I chose this photograph I took in Patuet in 2009 to create a poem! I have not really considered writing something to a photograph before; generally choosing a photo from our large photographic library to match something I have already written! it was rather interesting; I guess like a painter sitting in a beautiful setting, waiting for inspiration. It was challenging at first, but once the words began to flow, the well was no longer dry!
I wrote this poem yesterday. Yet again, I found an apt photograph a fellow team member took in South Sudan. Russell Turner and his son took wheelchairs with us on the first trip. The fellow in the chair is an elderly chief, in his 90’s, which is rather old in South Sudan. I love the people, they are so tall and proud. I really do love these folks, and their culture.
This is another foursome; poems I have already posted individually in the past. The theme, ‘Poetry in Motion’ seems apt. Wildlife are poetry waiting to happen, just as children are. Two of these photos were taken by our dear friend, David Friend, in Zambia. I think I have mentioned him in the past. David is an aide worker in Zambia, he has been working as a doctor/surgeon in Africa for over 15 years now voluntarily. He is one of the most humble, generous human beings I know. Anyone can donate to his cause whenever they like, by going to his webpage:
There is also a Youtube video showing the work he does http://www.youtube.com/watch?v=Wv6BDSYUo9w
I took this photograph in Patuet, South Sudan (once again) in 2009; OK, I know! I have hundreds of photos from this time, and many other times that I cherish, the memories are wonderful. Photos are like touch ups of memories that over time begin to fade. Unless we go back, almost like returning to the easel, these memories can pummel into oblivion, skewing our recollection of events and adventures; sort of like a dream really. Dreams can’t be returned to like photos or touched up, like an old painting; this is probably for the best in many instances….. Particularly for me, the nightmare is a frequent visitor. I’m a don’t shut down without a fight kinda person, a storm raging in the head, a light that won’t go out, no matter how many times I try to turn it off; sort of like reaching for the switch, but it’s too high (I am only 4 foot 10 inches tall)!
Anyway, back to the photograph; I took it when we were walking back to the dusty man-made airstrip, this little home is teetering on the edge of the airstrip that locals made, by jumping up and down on the ground, until the earth was compacted sufficiently (no joke). It was rather a precarious landing when we arrived, but better than walking for three hours from the nearest village, as we did in 2007. Life is an adventure, no matter where you live, what you do or who you are…. Grab it, run with it, dream good dreams, live long!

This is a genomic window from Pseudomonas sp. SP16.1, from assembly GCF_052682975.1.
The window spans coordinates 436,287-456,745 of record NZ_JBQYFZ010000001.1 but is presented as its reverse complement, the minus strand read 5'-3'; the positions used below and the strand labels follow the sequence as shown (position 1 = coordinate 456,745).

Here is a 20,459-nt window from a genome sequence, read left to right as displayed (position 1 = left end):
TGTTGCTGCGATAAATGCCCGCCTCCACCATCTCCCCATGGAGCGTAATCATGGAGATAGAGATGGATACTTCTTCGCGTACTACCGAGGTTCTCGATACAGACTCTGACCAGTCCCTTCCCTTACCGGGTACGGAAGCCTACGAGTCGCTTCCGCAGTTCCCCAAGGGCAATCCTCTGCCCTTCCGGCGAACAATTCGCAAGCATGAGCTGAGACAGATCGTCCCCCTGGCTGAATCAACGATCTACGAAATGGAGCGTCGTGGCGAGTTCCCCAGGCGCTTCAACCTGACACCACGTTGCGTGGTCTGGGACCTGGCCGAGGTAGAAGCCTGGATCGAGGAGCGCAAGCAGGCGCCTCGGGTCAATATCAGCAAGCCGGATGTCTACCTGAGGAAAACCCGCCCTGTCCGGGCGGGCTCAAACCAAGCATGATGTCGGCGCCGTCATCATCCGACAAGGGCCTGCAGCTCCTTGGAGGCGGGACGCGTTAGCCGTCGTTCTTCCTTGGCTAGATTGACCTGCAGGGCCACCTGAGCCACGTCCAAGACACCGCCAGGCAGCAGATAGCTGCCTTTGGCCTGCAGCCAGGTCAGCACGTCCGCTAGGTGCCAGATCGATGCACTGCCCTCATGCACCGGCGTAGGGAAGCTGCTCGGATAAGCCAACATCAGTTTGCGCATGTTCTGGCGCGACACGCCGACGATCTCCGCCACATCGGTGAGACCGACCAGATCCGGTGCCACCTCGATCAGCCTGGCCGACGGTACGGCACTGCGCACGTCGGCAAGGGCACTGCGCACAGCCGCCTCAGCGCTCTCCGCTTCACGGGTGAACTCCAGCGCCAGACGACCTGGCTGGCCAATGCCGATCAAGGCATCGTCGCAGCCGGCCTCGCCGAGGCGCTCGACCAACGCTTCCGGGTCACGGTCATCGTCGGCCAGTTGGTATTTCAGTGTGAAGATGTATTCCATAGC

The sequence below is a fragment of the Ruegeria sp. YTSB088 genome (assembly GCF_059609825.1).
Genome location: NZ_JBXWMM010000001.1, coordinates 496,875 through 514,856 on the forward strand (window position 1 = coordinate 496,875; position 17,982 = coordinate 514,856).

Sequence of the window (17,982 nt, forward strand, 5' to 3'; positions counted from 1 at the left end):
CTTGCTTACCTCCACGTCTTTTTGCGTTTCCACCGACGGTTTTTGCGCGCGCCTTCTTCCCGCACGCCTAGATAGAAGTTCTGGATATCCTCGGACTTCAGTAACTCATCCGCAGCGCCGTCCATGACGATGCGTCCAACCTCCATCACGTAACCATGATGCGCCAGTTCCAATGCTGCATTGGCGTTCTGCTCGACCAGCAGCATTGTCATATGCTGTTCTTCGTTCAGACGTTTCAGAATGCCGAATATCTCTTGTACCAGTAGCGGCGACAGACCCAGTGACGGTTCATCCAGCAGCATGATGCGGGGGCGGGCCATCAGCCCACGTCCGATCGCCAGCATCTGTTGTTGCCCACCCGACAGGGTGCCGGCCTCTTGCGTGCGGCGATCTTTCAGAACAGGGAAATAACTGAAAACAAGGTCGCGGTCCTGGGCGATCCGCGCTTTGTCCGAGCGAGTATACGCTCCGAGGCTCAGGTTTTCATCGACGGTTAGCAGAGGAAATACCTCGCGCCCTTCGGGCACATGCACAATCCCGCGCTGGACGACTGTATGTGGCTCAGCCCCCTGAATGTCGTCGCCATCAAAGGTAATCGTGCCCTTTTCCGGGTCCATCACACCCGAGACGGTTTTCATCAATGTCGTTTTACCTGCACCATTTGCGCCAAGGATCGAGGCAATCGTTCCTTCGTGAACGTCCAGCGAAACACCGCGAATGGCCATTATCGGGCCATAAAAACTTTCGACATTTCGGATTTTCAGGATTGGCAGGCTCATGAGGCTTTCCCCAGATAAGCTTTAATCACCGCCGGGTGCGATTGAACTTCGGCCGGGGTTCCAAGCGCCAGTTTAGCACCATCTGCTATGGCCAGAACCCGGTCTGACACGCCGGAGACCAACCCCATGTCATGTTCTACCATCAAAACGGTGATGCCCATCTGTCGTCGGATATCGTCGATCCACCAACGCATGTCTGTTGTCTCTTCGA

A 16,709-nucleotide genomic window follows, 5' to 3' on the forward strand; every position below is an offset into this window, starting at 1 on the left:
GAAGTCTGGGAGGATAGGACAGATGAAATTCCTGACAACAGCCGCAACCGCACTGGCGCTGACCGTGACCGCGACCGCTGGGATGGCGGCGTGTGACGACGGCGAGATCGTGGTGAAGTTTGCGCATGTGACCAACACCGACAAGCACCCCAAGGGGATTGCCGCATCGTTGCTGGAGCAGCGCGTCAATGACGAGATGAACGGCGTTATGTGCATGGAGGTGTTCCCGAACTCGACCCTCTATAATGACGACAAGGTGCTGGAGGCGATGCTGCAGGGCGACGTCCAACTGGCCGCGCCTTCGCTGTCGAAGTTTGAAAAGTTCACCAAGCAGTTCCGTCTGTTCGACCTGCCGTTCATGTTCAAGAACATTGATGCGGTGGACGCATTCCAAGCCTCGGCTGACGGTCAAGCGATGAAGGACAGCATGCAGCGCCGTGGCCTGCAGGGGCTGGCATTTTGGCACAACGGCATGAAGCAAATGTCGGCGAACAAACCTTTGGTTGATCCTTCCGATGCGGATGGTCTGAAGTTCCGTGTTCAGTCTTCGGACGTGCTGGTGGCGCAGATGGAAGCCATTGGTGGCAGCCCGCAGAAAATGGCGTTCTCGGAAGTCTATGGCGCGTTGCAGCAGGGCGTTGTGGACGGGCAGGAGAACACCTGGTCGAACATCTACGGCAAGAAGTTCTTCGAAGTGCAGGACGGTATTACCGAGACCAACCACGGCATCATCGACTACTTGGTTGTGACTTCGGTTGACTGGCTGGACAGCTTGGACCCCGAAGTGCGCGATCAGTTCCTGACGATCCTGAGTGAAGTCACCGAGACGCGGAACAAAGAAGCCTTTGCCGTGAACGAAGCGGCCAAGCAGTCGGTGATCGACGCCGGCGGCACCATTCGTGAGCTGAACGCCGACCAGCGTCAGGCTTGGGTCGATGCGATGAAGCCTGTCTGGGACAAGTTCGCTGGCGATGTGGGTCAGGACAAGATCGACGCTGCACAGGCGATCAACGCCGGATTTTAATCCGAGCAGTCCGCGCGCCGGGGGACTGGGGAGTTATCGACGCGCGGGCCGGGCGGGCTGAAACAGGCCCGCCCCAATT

Paul took this photograph in Kenya at a wildlife park; although the eagle he photographed was not in captivity; it stood atop a eucalyptus tree (ironically, an Australian icon). Africa have several eucalyptus species that were introduced, being grown for timber and fire wood. Unfortunately, the trees have become an invasive species, as most introduced species (flora and fauna) across the world have (when will we learn)?
I took this photo when we were flying from Lokichoggio airport, near the border of Kenya and South Sudan. This airport is where many aid agencies fly from to go to various destinations. We flew in a light aircraft with AIM AIR Kenya http://www.aimair.org/main over the Great Rift Valley, I had the wonderful opportunity to photograph the Menengai Crater Volcano. It was absolutely amazing. I also had a chance to photograph some farmland and valley views surrounding the crater. I will post some with future poetry.
I love this quote from Abraham Lincoln, it is another favorite of mine. I connected it to a photograph a friend took on our journey into Patuet, South Sudan. We had to walk for three hours to reach the village, as the plane couldn’t land on the dirt airstrip, because it was too short. The second time we went, the airstrip had been extended, so we didn’t have to walk. This photo is amazing though; it was worth the agony, blisters and all. Watching the women doing their daily chores, collecting water, with children and livestock in tow. We do have it easy, don’t we!
I am really enjoying messing about with Powerpoint, making posters with past and present photos and poetry. I have another foursome. Haiku attached to photos taken by my husband Paul (the dragonfly) in the regional park and some photos I took in Bali (monkeys in a monkey forest park and an Indonesian komodo dragon), I also spotted this lizard in Kenya, when we went to Sudan and stopped in Kenya for a few days break. I posted these poems I wrote a while ago now, hope you enjoy the re-hash. I am once again experiencing lean times with my writing.